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I don’t eat fish. How can I be certain I eat enough omega-3 during my pregnancy?

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By : Nurturing Life's Nutrition Team | Montreal Diet Dispensary
— Updated on :

It will be necessary to include other omega-3 rich foods in your diet, such as algae, eggs and omega-3 enriched beverages.  Certain oils and even certain nuts and grains (listed below) can also help meet omega-3 needs.

Omega-3 is called an “essential” fatty acid because the body needs it to function but it is unable to make it itself. Additionally, pregnant women have increased needs in omega-3 to ensure proper development of the brain and nervous system of the fetus.
The main omega-3 fatty acids are alpha-linolenic acid (ALA), eicosapentaenoic acid (EPA) and docosahexaenoic acid (DHA).  They play an important role in the functioning of the nervous system and in eye health.  ALA can convert into EPA, but only in limited amounts.
In the case of a vegetarian or vegan diet, nutritional intake is often rich in omega-6 but poor in omega-3.  This imbalance reduces the conversion of ALA into EPA.  To better balance these different types of fats in the diet, it is advisable to increase the quantity of omega-3 consumed and decrease the quantity of omega-6 consumed. DHA and EPA are particularly important; for more information, please read the following article.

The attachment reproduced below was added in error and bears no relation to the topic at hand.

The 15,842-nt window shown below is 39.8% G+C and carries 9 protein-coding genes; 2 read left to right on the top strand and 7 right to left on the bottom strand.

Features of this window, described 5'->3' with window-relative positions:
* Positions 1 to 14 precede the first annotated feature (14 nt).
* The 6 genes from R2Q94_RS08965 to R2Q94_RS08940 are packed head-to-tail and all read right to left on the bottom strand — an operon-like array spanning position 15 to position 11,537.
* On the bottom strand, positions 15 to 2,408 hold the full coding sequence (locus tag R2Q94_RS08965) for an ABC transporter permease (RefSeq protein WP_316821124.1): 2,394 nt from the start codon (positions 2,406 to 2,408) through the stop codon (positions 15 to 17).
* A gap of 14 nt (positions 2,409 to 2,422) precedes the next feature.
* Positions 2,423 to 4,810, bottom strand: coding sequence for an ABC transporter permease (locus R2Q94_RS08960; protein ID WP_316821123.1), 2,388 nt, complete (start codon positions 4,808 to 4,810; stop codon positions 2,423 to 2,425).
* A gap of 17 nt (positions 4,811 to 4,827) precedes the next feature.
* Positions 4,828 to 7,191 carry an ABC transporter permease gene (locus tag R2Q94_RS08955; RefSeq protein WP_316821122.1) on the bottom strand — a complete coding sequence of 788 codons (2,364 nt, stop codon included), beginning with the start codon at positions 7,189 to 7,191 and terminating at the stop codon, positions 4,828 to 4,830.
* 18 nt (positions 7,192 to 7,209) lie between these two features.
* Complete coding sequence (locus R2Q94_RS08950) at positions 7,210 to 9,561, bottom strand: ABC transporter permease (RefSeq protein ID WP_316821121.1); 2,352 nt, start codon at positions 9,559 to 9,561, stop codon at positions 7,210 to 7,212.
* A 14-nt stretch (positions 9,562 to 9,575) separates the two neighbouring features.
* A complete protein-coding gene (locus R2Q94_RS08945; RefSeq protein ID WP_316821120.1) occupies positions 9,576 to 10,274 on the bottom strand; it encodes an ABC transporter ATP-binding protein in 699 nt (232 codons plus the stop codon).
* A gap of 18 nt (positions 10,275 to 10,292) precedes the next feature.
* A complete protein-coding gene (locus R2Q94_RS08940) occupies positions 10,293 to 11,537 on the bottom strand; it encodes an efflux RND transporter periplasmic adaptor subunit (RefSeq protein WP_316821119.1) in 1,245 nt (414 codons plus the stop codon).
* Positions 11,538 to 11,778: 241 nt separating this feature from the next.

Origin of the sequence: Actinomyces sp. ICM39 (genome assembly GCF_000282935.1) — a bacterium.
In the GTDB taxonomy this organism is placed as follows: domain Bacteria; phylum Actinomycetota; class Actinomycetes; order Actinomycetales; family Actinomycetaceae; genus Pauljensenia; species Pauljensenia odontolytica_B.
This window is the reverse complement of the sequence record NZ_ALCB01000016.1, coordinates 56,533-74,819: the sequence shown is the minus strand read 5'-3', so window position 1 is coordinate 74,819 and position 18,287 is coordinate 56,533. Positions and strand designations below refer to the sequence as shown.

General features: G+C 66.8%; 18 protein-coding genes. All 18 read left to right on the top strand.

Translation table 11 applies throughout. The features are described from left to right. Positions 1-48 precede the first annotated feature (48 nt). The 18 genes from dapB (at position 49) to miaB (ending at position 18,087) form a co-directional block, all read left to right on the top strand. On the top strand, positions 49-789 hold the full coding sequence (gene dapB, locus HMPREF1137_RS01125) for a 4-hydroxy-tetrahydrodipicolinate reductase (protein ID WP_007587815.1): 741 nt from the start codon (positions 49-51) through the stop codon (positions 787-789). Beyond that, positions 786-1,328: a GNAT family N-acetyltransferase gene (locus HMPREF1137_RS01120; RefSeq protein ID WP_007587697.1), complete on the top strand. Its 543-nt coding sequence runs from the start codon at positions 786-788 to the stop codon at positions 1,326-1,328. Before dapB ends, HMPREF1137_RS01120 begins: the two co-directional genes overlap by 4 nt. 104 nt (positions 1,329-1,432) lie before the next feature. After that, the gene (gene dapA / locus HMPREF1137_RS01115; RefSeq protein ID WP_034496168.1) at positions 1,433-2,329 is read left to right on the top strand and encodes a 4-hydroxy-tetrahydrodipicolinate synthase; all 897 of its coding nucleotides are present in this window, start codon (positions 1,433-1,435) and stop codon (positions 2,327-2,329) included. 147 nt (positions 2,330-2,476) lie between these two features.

The following table illustrates the different types of omega-3 fatty acids and the foods that contain them in good quantity.

Omega-3 (DHA/EPA) Omega-3 (ALA) Omega-6
Fish Seed and linseed oil Safflower oil
Seafood Canola oil Sunflower oil
Algae Walnuts Grape seed oil
Omega-3enriched eggs Chia seeds
Pumpkin seeds
Hemp seeds

Unlike other plants, algae are rich in DHA and thus an interesting option for vegetarians.  Commercial microalgae supplements are also available in the market; they can help fulfill the higher omega-3 requirements of pregnant and nursing women.

Are you wondering whether or not you should take an omega-3 supplement?  Click here (English version will follow).

References

  • Lamontagne D, Caty C, Paradis G. Le végétarisme. (2013). Dans Chagnon Decelle D, Daignault Gélinas M, Lavallée Côté L et coll. Manuel de Nutrition Clinique en ligne, Montréal.Ordre professionnel des diététistes du Québec. http://opdq.org/
  • Position of the American dietetic association: Vegetarian diet.(2009). Journal of the Academy of nutrition and dietetics. Volume 109, Issue 7, Pages 1266-1282.
  • Shils, M.E., Shike, M., Ross, C., Caballero, B. & Cousins, R. (2006). Modern nutrition in health and diseases (10th ed.). Philadelphia, United States of America: Lippincott Williams & Wilkins.

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The views expressed herein do not necessarily represent the official views of the Public Health Agency of Canada.